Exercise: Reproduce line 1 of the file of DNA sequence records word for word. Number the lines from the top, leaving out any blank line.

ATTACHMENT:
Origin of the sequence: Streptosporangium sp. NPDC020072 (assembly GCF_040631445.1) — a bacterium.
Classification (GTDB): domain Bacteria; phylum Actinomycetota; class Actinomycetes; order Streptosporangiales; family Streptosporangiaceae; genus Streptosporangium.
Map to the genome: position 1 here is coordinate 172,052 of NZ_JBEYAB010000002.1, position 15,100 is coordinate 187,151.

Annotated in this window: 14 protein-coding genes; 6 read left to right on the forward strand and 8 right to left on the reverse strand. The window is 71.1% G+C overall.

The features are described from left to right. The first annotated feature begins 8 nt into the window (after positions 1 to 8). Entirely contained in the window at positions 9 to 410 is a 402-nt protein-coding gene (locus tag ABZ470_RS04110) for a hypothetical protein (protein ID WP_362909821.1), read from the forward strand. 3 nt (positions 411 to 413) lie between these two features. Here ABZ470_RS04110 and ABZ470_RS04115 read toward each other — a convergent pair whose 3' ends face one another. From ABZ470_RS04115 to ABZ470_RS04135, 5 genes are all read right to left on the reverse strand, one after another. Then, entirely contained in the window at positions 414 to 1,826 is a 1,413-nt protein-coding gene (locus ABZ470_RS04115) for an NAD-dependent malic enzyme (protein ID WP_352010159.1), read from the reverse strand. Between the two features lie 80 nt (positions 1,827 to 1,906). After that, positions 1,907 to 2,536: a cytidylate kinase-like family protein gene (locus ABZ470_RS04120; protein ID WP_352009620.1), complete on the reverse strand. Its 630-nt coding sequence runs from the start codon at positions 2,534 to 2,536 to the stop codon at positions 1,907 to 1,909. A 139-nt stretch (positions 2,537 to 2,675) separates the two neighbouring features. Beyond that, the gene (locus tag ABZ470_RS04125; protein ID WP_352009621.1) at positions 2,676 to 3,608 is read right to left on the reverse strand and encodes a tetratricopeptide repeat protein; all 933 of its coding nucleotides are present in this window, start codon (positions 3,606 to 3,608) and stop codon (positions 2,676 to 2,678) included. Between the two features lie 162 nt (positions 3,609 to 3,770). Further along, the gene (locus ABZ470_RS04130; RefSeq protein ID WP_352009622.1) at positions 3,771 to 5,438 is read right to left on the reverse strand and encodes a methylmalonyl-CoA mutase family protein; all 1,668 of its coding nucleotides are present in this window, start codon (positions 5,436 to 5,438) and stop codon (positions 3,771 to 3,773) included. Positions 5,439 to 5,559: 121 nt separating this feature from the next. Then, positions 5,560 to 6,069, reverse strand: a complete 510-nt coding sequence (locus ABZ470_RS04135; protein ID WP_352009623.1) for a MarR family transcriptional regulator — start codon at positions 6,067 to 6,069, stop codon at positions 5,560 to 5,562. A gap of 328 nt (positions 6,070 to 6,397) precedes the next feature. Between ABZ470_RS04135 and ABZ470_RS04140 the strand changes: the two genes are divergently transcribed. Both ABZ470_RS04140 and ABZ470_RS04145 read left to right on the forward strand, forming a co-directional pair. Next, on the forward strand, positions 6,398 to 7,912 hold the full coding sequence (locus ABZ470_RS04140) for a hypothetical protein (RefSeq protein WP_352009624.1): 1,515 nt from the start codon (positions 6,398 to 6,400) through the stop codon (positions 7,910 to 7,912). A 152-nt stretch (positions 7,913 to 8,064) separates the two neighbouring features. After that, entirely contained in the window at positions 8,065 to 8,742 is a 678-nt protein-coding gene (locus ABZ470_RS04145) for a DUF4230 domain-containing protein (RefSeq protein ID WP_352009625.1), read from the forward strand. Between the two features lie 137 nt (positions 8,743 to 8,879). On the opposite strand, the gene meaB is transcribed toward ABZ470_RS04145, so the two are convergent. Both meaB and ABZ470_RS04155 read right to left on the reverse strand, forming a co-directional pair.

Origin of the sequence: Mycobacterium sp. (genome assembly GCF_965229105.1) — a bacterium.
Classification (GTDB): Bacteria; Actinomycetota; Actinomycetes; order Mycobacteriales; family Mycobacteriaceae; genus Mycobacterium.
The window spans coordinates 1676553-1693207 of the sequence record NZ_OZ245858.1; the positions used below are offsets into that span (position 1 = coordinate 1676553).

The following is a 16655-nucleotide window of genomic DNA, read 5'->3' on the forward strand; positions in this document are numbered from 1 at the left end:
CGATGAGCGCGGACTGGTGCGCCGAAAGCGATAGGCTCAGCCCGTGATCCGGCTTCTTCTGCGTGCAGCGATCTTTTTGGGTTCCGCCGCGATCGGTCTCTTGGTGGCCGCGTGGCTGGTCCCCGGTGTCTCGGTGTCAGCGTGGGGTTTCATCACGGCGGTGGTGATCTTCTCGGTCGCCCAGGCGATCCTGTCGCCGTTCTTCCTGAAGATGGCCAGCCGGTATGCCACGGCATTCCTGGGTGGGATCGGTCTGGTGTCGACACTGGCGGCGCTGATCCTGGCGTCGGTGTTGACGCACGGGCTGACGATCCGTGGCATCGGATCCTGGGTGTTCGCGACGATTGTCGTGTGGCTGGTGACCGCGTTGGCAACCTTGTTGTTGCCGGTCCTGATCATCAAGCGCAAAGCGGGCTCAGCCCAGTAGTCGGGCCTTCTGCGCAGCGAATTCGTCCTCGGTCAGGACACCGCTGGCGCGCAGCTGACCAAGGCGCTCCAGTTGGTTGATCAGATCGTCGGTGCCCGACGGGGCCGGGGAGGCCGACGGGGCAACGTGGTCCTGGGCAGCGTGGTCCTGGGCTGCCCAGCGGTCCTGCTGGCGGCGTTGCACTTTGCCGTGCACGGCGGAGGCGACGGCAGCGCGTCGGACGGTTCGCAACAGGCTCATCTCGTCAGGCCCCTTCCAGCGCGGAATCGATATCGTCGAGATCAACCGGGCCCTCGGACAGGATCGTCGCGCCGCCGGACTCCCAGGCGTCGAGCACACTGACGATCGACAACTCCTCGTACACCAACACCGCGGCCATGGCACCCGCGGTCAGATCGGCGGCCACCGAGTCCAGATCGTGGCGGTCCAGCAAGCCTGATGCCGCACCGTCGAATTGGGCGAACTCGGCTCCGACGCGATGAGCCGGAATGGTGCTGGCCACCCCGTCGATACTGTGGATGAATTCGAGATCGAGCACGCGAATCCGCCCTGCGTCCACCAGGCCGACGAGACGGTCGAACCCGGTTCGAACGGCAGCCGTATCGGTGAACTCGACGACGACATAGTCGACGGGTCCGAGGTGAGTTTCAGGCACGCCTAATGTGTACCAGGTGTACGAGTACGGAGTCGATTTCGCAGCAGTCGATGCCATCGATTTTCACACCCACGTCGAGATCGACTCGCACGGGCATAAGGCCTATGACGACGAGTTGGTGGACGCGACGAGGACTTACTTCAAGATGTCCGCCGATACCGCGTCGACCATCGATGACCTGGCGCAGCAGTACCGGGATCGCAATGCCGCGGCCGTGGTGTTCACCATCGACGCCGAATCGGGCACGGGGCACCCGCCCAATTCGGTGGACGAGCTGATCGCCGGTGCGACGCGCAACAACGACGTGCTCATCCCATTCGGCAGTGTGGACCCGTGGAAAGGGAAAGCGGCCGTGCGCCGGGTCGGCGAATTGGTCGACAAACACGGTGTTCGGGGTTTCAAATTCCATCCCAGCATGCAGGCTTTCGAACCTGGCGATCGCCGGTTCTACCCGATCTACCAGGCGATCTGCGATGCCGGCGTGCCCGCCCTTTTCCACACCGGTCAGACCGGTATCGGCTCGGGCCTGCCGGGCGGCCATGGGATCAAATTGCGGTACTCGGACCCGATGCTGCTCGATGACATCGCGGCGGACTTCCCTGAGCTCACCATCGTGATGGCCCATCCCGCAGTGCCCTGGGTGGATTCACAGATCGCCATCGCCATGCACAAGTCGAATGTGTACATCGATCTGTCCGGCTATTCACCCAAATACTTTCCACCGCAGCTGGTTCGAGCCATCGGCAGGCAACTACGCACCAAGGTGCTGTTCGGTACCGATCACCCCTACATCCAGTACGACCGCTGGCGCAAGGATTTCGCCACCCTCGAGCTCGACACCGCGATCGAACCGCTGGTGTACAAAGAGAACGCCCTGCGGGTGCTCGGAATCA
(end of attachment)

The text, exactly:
Origin of the sequence: Streptosporangium sp. NPDC020072 (assembly GCF_040631445.1) — a bacterium.